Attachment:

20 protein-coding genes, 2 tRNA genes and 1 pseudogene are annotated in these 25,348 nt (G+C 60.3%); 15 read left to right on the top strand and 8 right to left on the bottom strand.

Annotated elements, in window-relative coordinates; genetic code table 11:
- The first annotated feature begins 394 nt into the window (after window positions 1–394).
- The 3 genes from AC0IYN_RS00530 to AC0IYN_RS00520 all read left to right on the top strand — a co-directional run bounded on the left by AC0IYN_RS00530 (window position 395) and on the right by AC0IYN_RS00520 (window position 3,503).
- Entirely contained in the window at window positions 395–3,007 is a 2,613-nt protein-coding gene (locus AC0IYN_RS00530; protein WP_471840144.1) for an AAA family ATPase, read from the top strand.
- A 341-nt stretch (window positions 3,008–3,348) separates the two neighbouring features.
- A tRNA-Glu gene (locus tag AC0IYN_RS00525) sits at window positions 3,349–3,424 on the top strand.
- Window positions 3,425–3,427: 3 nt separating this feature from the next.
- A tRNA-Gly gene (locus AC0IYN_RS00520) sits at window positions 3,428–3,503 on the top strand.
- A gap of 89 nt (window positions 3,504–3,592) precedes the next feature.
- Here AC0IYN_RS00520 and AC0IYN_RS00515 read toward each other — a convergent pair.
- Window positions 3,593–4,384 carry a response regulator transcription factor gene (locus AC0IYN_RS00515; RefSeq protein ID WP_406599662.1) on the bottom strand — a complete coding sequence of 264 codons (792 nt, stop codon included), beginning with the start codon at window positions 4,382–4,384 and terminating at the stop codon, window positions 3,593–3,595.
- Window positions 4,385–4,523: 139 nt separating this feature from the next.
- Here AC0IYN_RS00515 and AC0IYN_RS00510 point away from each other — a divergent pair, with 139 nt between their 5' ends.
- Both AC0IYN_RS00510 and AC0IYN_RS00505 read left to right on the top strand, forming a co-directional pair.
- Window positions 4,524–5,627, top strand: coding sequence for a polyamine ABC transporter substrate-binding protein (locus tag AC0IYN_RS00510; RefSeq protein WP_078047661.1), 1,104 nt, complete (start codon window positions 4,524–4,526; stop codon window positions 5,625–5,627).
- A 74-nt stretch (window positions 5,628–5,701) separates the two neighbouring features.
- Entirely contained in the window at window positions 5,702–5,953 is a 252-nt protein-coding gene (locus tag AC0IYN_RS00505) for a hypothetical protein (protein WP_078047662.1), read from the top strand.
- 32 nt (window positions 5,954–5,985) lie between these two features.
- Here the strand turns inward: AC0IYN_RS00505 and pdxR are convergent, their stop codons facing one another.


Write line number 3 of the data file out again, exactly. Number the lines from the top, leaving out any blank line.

- The first annotated feature begins 394 nt into the window (after window positions 1–394).